Nestle loses KitKat trademark battle

High Court ruling follows a series of long-running legal battles with Cadbury

(Image credit: Fabrice Coffrini/AFP/Getty Images)

Nestle's attempt to trademark the shape of the KitKat has been thrown out by the High Court in a decision that could open the door for copycat products.

The ruling marks the culmination of a series of increasingly acrimonious legal battles between the confectionary giant and arch-rivals Cadbury. In 2010, Nestle blocked an attempt by Cadbury to trademark the shade of purple used in its Dairy Milk wrappers, while the latest battle, triggered by Nestle's efforts to patent the four-finger format of the KitKat, has been raging for five years.

The European Court of Justice ruled last year that the shape of KitKat was not distinct enough to merit a trademark under European law. The High Court has, as expected, formalised that verdict.

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This might not be the end of the matter, as Nestle has indicated it will seek to appeal the verdict. But in the meantime, rival companies are free to launch their own versions of the product.

"KitKat is much-loved and the iconic shape of the four-finger bar, which has been used in the UK for more than 80 years, is well known by consumers," the company said in a statement.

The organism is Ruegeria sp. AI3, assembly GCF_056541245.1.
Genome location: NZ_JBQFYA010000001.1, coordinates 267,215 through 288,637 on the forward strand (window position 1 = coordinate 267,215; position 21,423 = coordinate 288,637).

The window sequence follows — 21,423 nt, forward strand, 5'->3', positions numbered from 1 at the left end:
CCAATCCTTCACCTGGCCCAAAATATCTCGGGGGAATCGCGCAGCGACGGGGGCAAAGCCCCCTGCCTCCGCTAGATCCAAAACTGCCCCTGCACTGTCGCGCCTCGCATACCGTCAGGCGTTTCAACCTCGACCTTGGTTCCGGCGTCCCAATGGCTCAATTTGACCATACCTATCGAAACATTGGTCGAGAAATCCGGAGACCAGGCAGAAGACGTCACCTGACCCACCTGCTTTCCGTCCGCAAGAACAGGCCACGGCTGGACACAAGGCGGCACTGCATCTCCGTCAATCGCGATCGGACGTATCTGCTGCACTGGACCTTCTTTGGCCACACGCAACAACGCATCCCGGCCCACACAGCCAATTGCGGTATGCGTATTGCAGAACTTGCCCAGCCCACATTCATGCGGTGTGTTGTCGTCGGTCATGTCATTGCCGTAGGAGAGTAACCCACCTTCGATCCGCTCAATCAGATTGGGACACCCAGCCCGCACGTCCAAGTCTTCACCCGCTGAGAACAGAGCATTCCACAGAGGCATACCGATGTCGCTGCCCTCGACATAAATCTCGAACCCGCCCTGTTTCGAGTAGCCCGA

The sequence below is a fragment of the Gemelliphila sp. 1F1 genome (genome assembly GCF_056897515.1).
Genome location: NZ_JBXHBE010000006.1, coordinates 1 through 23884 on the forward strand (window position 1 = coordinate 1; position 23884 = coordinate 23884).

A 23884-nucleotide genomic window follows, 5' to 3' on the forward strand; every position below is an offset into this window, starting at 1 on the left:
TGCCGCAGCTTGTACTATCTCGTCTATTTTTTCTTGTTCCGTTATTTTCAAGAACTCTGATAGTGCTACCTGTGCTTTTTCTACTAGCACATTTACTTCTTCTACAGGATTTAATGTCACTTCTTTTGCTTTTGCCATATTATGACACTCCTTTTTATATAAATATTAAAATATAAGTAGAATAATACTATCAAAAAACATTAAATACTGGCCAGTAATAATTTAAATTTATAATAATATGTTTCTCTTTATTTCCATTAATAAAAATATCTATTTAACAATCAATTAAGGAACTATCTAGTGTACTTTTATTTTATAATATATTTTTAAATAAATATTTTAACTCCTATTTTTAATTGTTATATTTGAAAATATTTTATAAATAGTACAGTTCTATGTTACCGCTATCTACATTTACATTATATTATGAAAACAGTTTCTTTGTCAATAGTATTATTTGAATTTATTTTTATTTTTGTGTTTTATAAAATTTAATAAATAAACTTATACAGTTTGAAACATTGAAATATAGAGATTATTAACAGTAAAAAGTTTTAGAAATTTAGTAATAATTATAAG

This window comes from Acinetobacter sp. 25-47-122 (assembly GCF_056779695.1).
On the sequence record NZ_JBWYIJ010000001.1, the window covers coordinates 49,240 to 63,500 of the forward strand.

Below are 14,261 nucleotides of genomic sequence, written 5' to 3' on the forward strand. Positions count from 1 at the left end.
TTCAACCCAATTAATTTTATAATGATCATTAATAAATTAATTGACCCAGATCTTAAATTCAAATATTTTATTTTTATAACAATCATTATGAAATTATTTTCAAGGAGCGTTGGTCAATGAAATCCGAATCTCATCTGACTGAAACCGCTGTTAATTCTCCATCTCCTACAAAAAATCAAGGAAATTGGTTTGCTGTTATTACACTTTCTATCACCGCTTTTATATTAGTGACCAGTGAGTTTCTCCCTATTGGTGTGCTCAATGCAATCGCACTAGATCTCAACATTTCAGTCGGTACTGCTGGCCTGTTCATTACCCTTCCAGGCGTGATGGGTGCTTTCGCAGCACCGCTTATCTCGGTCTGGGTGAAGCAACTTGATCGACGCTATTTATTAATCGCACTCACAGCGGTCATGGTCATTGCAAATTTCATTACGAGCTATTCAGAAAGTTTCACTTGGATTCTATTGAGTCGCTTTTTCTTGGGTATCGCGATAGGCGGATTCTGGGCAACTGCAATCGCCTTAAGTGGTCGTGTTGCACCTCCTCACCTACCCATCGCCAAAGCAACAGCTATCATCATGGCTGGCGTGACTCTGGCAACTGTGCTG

Nestle acquired KitKat in 1998, from British company Rowntree, which had produced what would become the UK's most popular chocolate bar since 1935, when it was known as the Chocolate Crisp.

A similar chocolate bar already exists - the Norwegian snack Kvikk Lunsj ("Quick Lunch") has been around since 1937, two years less, and is sold in a small number of shops in the UK.

Nestle loses KitKat battle as 'war' with Cadbury rolls on

17 September

"Which confectionery bar consists of four long wafer fingers covered in chocolate, which snap apart when pressed together?" The Guardian asked in June. "The answer," it said then, could be " any number of generic chocolate bars made by any manufacturer who wishes to do so".

This followed a verdict by the European Court of Justice that Nestle's attempt to trademark the shape and four-finger format of the KitKat did not comply with EU law – a decision that the BBC reports has now been validated in a final ruling.

"The case will now return to the UK High Court for a final decision," it reports, but the British court is expected merely to formalise the rejection. That will bring to an end a battle that has raged since Cadbury objected to Nestle's trademark application five years ago.

"The decision… could clear the way for Cadbury and others to launch copycat products," the Daily Mail says. In fact one such product already exists: a Norwegian bar named Kvikk Lunsj, or Quick Lunch, was launched two years after Rowntree first sold the Chocolate Crisp, precursor to the KitKat, in 1935. It is sold in a small number of shops in the UK.

This latest skirmish is a continuation of a long-running "chocolate war" between giants Cadbury and Nestle, after the latter successfully overturned a patent granted on the purple wrappers used for many Cadbury brands in 2013.

Nor is Nestle likely to take the defeat lying down. Sally Britton, intellectual property lawyer at Mishcon de Reya, said that Nestle would keep arguing its case, citing its ultimately successful 40-year bid to trademark the slogan "Have a Break".

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